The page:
Addressing Hearing Loss May Improve Care of Older Adults

Addressing Hearing Loss May Improve Care of Older Adults

As we’ve seen in the past year, the older in age you are, the more vulnerable to severe illness you can be when it comes to COVID-19. That’s why it’s vital that they quickly get the care they need in a hospital environment.

Sadly, while the challenges of people living with hearing loss in care facilities are well recognized and accepted, more can be done in medical settings to increase the standard of care. This is particularly important given the elevated risk that older adults carry when it comes to COVID-19. One miscommunication can mean the difference between life and death.

Healthcare settings may be challenging for those with untreated hearing loss

Untreated hearing loss can lead to many complications, which is why hearing loss treatment (often the prescription of hearing aids) can be beneficial. Treating hearing loss also ensures one’s independence and accessibility in different environments.

There are a number of factors that make it difficult for older adults with untreated hearing loss to maneuver and communicate in healthcare settings, such as hospitals or assisted living facilities.

Excessive noise: Although it may be relatively quiet in some hospitals, offices, and especially the private patient rooms of family medical practice facilities, many are not. In particular, the hospital environment, with constant beeping machines, noisy equipment, and a host of other distractions. It can be anything but conducive to attentive listening.

Urgency: Hearing loss can also make communication challenging for emergency and trauma response settings. These are usually high-stress settings that if life is at stake, the doctor’s questions are always uttered quickly and require an equally fast answer.

Lack of understanding: Persons with hearing loss can sometimes encounter a lack of sensitivity and awareness about hearing loss from medical professionals. Some studies indicate that physicians make fewer visits to hard of hearing patients’ rooms and spend less time in the room when they visit.

Use of facemasks: As facial expressions vanish under two layers of fabric, people with hearing loss face more significant communication difficulties and lipreading becomes impossible. Masks often decrease human speech volume and clarity, especially when there is ambient or background noise.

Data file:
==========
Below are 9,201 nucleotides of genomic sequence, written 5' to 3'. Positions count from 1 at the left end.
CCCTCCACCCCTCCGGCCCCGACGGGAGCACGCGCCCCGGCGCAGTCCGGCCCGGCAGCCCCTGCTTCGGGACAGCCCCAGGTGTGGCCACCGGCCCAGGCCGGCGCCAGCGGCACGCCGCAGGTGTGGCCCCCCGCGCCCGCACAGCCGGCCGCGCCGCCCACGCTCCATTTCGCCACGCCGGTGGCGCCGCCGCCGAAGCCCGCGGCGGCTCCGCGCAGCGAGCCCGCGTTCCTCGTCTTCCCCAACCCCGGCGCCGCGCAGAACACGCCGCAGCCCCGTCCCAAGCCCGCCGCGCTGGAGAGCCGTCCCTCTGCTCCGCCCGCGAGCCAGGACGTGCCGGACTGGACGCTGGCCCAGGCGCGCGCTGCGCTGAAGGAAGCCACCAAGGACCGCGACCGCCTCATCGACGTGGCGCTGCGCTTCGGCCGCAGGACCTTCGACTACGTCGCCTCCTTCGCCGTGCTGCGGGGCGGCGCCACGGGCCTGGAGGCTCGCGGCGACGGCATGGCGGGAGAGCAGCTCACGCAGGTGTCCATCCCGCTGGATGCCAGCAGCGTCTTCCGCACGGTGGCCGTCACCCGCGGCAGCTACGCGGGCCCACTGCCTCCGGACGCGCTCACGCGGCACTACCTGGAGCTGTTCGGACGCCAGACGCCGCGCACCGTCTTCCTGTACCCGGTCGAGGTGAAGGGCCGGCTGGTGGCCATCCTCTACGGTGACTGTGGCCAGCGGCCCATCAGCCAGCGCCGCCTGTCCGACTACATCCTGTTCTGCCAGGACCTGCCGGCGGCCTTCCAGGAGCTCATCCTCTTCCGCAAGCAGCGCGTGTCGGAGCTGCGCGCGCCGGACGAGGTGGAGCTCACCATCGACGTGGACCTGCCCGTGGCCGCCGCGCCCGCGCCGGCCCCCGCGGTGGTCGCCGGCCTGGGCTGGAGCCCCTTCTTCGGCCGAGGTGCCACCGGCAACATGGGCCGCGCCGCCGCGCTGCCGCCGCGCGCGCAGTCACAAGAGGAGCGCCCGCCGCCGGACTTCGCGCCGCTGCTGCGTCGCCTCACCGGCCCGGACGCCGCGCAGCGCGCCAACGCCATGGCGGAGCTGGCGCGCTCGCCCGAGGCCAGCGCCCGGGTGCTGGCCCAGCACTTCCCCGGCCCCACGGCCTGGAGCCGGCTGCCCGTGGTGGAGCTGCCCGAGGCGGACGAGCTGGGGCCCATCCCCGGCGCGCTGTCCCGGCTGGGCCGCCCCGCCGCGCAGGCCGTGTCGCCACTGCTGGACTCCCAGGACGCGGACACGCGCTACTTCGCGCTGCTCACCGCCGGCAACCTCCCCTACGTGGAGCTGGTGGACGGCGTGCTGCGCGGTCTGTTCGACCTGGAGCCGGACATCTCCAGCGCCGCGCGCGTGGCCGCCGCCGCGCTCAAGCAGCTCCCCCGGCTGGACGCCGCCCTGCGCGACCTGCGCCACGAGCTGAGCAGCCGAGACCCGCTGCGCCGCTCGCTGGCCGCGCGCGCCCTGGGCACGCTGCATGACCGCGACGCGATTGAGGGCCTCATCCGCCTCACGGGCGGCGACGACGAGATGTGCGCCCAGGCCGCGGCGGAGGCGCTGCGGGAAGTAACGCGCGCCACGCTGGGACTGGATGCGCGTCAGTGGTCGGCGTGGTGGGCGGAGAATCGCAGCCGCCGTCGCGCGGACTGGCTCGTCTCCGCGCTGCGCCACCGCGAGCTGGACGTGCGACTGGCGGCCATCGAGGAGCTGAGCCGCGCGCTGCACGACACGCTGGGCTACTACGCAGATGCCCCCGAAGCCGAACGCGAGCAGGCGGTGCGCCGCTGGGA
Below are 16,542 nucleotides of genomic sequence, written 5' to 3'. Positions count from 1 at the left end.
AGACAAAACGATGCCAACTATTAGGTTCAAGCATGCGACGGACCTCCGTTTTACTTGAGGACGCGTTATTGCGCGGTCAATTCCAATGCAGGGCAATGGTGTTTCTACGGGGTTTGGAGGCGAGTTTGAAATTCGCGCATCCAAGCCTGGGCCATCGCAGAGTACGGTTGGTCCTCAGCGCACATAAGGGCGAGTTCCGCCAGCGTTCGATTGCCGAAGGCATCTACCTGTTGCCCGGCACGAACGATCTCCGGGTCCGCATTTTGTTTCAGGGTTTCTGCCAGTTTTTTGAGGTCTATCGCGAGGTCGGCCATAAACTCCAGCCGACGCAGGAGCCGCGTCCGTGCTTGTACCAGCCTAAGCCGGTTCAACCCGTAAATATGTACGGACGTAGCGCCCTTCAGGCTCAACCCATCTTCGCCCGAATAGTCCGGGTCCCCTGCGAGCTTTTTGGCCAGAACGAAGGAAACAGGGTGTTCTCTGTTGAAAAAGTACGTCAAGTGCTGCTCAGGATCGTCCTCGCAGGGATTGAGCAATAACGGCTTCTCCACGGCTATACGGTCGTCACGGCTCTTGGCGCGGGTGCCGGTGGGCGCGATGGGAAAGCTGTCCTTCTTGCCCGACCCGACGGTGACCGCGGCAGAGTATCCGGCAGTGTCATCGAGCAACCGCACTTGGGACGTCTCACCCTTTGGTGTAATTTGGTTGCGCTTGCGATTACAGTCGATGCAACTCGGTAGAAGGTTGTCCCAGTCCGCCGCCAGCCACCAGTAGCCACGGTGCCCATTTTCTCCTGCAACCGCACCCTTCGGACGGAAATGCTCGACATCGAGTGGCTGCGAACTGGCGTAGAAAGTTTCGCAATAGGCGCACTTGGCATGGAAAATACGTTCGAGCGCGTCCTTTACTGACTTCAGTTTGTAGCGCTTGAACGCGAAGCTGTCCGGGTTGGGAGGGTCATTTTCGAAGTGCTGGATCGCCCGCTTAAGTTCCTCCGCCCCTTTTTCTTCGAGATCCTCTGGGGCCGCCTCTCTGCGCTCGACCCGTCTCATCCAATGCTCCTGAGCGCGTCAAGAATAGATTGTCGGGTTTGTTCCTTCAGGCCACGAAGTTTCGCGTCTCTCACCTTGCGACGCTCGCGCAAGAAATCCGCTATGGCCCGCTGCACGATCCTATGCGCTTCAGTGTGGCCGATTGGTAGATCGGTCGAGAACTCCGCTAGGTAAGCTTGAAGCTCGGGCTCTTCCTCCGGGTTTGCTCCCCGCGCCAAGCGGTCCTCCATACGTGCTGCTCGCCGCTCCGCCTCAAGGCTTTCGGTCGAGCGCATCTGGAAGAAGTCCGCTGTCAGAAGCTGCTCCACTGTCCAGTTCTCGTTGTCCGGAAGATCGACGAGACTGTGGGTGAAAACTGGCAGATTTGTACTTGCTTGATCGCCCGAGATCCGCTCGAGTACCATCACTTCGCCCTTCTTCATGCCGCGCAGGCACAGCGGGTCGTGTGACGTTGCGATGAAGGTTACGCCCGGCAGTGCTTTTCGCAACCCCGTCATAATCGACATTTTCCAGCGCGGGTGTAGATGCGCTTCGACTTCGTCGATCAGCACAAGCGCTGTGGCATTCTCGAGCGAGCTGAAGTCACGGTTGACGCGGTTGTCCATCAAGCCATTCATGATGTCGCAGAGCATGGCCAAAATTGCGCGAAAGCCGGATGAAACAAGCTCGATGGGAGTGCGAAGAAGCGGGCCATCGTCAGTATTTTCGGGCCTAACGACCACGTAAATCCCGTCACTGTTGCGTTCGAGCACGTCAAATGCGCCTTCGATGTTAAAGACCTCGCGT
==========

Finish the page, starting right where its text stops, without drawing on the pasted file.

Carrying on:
The information given to health care practitioners by older adults with hearing loss might not be accurate due to the above issues. This can result in inconsistencies or inaccuracies in diagnosis and overall care. That’s why healthcare providers must take action to better support people with hearing loss.

Tips for Improving Communication

1. Set the scene for good communication

  • Think about the sound environment: When talking to a patient, reducing outside and background noise goes a long way to promoting comprehension.
  • Face-to-face: If possible, face the patient directly, at the same level, and in a good light. Position yourself so that the light reflects on the speaker’s face, not on the listener’s eyes.

2. Pay attention to how you say things.

  • Don’t talk from another room. Not being able to see each other while communicating is a common explanation why it is difficult for individuals to understand what is said.
  • Speak clearly. Shouting distorts the sound of speech and can make it harder to read the speech.
  • Start with their name or tap them on the shoulder. This allows the listener to concentrate attention at the beginning of the conversation and can decrease misunderstandings.
  • Talk at a natural speed. Avoid speaking too fast or using excessively long sentences. Slow down a bit, pause between sentences or words, and wait before continuing to make sure you are clearly understood.

3. Pay attention to what you say

  • Don’t repeat, rephrase. If it is difficult for a hard of hearing person to understand a specific phrase or word, try to find a new way of saying the same thing instead of repeating the initial words over and over again.
  • Introduce the topic. Tell the patient what you are talking about now if the topic has changed.

4. Ask questions

  • Adapt to individual needs. Try to make a point of seeing if there is some way that you can help them to understand better. For example, this may involve speaking to them closer to their left ear.
  • Ask them to repeat essential details. If you need to relay specific details to the patient, such as time, a location, or phone numbers. Make them repeat the information back to you to ensure the important details are received.

The Hearing Health Center of Houston

Addressing hearing loss is one of the most important things you or your loved one can do for your overall health and well-being. When it comes to hearing loss, treatment is everything. Untreated hearing loss is a barrier to good interpersonal relationships, general physical well-being, and quality of life.

Our Doctors of Audiology are here to help. At the Hearing Health Center of Houston, we provide comprehensive hearing health services. We will consult with you to assess the best treatment if hearing loss is suspected. To set up an appointment for you or for someone you know, contact us today.